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How many unemployed people have been told that the entire 'green' economy might amount to one or two percent of the jobs in this country. The tax subsidies required to pay for, and then operate, these windmills becomes part of the job killing federal budget deficit and it is only a matter of time before some PHD Economist points out that the taxes and subsidies cost more in jobs than they give back.

Watching people who call themselves friends of the environment support these windmills is another exercise in just how contorted the minds and logic of these people has to be. The windmills are ugly and noisy and situated in places where people go to enjoy the country. As has already been pointed out, they don't reduce CO2 much if at all; they require carbon based backup systems; they are unreliable and expensive. They kill lots of birds and bats.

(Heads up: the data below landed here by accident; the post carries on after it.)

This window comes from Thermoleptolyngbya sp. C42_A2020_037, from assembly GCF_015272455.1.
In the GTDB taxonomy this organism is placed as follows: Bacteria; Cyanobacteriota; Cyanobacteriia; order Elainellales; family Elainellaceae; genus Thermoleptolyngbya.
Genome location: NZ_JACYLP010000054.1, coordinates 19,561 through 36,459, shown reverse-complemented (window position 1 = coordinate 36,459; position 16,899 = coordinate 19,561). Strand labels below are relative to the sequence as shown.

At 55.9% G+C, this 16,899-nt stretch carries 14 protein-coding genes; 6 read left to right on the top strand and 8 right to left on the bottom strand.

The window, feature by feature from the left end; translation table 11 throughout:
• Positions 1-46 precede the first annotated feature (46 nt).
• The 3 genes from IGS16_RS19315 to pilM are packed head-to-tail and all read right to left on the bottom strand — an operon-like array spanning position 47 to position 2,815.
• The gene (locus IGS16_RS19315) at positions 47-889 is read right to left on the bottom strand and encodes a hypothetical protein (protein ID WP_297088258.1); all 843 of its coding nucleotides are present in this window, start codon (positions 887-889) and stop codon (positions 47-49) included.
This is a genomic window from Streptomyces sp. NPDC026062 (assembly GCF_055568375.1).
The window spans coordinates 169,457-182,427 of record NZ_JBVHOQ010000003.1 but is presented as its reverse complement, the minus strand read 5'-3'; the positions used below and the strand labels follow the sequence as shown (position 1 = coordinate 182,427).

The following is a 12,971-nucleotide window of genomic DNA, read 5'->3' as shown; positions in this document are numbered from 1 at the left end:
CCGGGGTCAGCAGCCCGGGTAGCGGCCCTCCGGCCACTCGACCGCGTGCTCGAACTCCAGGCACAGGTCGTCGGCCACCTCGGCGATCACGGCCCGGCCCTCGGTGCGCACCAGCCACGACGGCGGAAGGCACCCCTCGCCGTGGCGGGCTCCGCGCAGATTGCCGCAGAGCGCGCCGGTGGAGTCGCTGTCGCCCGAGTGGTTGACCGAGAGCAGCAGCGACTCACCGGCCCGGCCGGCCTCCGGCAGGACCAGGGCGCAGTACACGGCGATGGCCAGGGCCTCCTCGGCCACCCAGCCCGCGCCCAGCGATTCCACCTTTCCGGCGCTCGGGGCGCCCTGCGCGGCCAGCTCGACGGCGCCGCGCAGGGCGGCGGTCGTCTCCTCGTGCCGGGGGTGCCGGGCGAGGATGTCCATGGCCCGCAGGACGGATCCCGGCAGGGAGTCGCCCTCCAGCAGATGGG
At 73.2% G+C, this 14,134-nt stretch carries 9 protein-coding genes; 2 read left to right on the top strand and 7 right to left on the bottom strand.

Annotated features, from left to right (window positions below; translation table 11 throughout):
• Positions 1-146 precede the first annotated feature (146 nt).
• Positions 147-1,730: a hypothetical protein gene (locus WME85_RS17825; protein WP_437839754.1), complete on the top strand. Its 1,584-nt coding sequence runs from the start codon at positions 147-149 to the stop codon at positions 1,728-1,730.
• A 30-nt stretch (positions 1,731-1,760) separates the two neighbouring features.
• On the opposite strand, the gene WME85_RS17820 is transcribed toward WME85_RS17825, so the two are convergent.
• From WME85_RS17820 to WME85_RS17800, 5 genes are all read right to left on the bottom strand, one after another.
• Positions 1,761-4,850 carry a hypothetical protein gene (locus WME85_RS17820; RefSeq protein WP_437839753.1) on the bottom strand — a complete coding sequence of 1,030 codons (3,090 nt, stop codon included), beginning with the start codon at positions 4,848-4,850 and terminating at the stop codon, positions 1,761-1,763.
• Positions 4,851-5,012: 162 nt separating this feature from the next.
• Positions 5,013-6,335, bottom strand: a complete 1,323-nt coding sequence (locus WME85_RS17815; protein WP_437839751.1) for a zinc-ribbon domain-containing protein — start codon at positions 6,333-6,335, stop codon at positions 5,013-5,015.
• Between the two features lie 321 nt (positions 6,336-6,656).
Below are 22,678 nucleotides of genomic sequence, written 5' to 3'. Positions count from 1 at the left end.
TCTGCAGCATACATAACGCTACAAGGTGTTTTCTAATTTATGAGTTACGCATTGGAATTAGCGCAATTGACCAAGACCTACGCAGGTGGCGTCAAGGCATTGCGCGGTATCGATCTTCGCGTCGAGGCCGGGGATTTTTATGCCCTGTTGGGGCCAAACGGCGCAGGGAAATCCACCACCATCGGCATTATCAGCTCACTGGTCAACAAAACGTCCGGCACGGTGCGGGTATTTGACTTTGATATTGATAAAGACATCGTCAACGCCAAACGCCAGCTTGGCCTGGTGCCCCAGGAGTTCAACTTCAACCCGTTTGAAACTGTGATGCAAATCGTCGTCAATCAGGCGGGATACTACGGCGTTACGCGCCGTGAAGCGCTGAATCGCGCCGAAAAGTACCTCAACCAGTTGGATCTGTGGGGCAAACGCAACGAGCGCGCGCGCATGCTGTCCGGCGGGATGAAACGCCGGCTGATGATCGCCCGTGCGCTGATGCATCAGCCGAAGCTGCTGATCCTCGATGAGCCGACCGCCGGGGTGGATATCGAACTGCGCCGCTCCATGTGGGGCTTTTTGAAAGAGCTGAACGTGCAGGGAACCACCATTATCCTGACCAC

But the true believers in the CO2 warmist community love wind mills because they give the appearance of doing something, even if the something goes in the wrong direction and makes no sense economically it makes them feel better. The companies raking in the profits from building and operating these noisy, ugly monstrosities are heavily in favor of more taxes and more subsidies as long as the money winds up in the right pockets.

These will all be shut down when the flow of Government tax money or electricity surcharges end, but along the way a lot of people will take a lot of money from folks who work hard to earn it.

Posted by: AGWsceptic99 | May 1, 2010 3:58 PM
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this time without typos! (I hope).
appdev is absolutely right that Land-based industrial wind projects almost never produce more than 20% of their rated capacity. This fact is NEVER mentioned by the wind industry or their shills, or the gullible politicians and public who blindly support this garbage technology that wouldn't even exist without our tax subsidies.

Even more frustrating though, is the related fact that industrial wind projects DON'T REDUCE CARBON.